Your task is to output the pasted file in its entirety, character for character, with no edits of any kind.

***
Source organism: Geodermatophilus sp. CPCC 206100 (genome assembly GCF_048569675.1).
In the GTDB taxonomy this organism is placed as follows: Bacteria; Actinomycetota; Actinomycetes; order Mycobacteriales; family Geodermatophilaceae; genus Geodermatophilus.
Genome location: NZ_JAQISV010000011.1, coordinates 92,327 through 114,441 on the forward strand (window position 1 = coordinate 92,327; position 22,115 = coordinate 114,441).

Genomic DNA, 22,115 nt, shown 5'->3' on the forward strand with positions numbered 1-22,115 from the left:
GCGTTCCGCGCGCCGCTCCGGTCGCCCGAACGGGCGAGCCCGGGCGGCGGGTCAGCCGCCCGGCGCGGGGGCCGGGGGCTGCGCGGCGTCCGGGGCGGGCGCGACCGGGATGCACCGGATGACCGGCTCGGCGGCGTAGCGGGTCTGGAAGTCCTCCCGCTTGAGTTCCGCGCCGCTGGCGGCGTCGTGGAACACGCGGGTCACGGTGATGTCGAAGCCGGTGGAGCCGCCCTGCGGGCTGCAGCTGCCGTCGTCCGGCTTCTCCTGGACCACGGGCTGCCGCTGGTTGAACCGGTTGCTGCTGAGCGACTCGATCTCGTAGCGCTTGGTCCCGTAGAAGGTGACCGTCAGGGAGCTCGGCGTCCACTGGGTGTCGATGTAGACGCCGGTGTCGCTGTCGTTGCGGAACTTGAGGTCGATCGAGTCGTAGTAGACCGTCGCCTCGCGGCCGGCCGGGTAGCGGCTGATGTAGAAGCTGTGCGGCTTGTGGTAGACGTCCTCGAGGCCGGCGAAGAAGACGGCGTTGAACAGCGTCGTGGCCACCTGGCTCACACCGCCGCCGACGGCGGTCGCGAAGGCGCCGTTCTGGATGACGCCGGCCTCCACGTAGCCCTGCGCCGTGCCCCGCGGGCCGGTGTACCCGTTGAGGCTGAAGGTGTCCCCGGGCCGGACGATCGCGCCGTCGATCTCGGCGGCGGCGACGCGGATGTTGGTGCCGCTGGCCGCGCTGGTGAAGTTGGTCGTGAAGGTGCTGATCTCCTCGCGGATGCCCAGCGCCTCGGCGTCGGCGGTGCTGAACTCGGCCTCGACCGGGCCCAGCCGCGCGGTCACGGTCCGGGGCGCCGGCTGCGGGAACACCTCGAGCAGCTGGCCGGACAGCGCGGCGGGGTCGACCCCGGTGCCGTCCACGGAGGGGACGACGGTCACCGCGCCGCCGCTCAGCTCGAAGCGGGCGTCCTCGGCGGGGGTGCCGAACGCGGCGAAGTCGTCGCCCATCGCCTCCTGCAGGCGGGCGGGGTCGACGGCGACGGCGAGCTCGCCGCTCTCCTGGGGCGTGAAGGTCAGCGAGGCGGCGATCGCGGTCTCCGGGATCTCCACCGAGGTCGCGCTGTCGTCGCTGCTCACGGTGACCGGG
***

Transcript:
Source organism: Geodermatophilus sp. CPCC 206100 (genome assembly GCF_048569675.1).
In the GTDB taxonomy this organism is placed as follows: Bacteria; Actinomycetota; Actinomycetes; order Mycobacteriales; family Geodermatophilaceae; genus Geodermatophilus.
Genome location: NZ_JAQISV010000011.1, coordinates 92,327 through 114,441 on the forward strand (window position 1 = coordinate 92,327; position 22,115 = coordinate 114,441).

Genomic DNA, 22,115 nt, shown 5'->3' on the forward strand with positions numbered 1-22,115 from the left:
GCGTTCCGCGCGCCGCTCCGGTCGCCCGAACGGGCGAGCCCGGGCGGCGGGTCAGCCGCCCGGCGCGGGGGCCGGGGGCTGCGCGGCGTCCGGGGCGGGCGCGACCGGGATGCACCGGATGACCGGCTCGGCGGCGTAGCGGGTCTGGAAGTCCTCCCGCTTGAGTTCCGCGCCGCTGGCGGCGTCGTGGAACACGCGGGTCACGGTGATGTCGAAGCCGGTGGAGCCGCCCTGCGGGCTGCAGCTGCCGTCGTCCGGCTTCTCCTGGACCACGGGCTGCCGCTGGTTGAACCGGTTGCTGCTGAGCGACTCGATCTCGTAGCGCTTGGTCCCGTAGAAGGTGACCGTCAGGGAGCTCGGCGTCCACTGGGTGTCGATGTAGACGCCGGTGTCGCTGTCGTTGCGGAACTTGAGGTCGATCGAGTCGTAGTAGACCGTCGCCTCGCGGCCGGCCGGGTAGCGGCTGATGTAGAAGCTGTGCGGCTTGTGGTAGACGTCCTCGAGGCCGGCGAAGAAGACGGCGTTGAACAGCGTCGTGGCCACCTGGCTCACACCGCCGCCGACGGCGGTCGCGAAGGCGCCGTTCTGGATGACGCCGGCCTCCACGTAGCCCTGCGCCGTGCCCCGCGGGCCGGTGTACCCGTTGAGGCTGAAGGTGTCCCCGGGCCGGACGATCGCGCCGTCGATCTCGGCGGCGGCGACGCGGATGTTGGTGCCGCTGGCCGCGCTGGTGAAGTTGGTCGTGAAGGTGCTGATCTCCTCGCGGATGCCCAGCGCCTCGGCGTCGGCGGTGCTGAACTCGGCCTCGACCGGGCCCAGCCGCGCGGTCACGGTCCGGGGCGCCGGCTGCGGGAACACCTCGAGCAGCTGGCCGGACAGCGCGGCGGGGTCGACCCCGGTGCCGTCCACGGAGGGGACGACGGTCACCGCGCCGCCGCTCAGCTCGAAGCGGGCGTCCTCGGCGGGGGTGCCGAACGCGGCGAAGTCGTCGCCCATCGCCTCCTGCAGGCGGGCGGGGTCGACGGCGACGGCGAGCTCGCCGCTCTCCTGGGGCGTGAAGGTCAGCGAGGCGGCGATCGCGGTCTCCGGGATCTCCACCGAGGTCGCGCTGTCGTCGCTGCTCACGGTGACCGGG